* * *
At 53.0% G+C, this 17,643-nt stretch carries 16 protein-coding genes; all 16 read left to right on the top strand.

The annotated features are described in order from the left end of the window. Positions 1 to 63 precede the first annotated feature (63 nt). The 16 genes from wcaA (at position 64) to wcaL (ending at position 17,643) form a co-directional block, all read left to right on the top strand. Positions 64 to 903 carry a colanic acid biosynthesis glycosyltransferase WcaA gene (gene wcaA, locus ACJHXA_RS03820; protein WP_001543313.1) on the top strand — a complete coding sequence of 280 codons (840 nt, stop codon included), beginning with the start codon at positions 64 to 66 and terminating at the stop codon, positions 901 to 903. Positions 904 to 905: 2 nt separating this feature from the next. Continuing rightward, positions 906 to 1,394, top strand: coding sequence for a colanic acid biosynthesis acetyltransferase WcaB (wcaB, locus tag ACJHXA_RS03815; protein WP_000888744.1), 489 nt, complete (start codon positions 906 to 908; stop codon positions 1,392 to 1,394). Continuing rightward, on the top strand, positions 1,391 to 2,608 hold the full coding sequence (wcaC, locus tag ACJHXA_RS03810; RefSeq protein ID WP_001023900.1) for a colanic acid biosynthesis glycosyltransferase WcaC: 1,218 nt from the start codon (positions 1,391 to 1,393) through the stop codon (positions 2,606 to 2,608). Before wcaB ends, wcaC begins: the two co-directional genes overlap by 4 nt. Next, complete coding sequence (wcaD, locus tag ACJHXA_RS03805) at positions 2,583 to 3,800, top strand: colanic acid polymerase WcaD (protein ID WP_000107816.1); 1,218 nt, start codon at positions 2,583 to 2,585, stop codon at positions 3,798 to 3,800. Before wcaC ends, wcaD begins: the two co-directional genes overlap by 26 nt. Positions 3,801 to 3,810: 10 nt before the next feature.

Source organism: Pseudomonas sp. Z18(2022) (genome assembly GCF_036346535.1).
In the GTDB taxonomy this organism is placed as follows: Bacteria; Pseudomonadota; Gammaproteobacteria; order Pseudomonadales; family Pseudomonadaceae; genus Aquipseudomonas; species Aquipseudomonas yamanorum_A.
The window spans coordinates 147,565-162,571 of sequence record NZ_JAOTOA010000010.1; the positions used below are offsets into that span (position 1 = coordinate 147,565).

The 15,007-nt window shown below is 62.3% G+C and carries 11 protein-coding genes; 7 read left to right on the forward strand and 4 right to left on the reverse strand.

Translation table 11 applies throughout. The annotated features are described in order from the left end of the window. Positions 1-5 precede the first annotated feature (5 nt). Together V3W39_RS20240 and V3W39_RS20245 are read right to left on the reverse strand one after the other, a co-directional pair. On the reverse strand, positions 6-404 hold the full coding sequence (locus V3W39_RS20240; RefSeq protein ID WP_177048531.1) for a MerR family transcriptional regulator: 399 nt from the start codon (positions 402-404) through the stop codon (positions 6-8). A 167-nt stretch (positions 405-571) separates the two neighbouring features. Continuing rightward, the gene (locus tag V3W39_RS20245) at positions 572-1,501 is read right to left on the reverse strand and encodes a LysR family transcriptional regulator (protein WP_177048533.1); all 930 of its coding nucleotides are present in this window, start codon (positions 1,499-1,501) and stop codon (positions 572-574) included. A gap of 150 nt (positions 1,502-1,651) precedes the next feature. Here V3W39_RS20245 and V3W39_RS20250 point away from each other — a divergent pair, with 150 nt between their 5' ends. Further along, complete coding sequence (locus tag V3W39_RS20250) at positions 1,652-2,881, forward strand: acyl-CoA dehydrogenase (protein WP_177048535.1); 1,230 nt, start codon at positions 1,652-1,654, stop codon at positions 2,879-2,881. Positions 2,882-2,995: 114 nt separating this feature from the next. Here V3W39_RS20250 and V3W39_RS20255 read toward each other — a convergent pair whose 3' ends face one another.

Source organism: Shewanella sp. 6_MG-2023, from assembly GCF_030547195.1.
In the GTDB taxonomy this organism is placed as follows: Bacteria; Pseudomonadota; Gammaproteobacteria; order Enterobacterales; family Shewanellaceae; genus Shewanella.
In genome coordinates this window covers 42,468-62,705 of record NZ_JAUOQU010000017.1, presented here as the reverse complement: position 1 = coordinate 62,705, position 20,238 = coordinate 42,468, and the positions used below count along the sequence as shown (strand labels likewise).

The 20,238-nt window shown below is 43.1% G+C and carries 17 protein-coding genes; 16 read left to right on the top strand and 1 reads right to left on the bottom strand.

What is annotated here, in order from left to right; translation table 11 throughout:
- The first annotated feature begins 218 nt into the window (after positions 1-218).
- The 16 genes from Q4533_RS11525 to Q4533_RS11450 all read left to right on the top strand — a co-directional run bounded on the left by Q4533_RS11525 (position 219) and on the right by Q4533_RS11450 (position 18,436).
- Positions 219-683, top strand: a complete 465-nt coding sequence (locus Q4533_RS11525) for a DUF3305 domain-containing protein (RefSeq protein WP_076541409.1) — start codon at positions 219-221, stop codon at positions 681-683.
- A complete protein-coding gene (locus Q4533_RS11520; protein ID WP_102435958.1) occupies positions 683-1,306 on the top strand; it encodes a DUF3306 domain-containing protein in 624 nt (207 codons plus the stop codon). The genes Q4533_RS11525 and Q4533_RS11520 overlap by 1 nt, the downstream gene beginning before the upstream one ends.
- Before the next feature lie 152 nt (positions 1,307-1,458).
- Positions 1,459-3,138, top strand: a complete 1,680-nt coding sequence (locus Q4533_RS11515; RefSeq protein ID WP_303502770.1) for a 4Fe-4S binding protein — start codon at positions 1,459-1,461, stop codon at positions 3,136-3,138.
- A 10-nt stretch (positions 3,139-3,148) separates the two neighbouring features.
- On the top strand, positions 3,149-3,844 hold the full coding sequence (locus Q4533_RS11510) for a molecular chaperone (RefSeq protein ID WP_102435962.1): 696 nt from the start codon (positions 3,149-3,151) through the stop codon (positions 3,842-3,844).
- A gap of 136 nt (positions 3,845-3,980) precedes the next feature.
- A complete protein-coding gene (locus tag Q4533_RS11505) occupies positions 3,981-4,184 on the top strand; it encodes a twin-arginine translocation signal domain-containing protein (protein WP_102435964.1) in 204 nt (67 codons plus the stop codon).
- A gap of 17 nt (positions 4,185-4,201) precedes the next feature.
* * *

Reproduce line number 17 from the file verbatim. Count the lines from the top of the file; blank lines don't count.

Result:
- Before the next feature lie 152 nt (positions 1,307-1,458).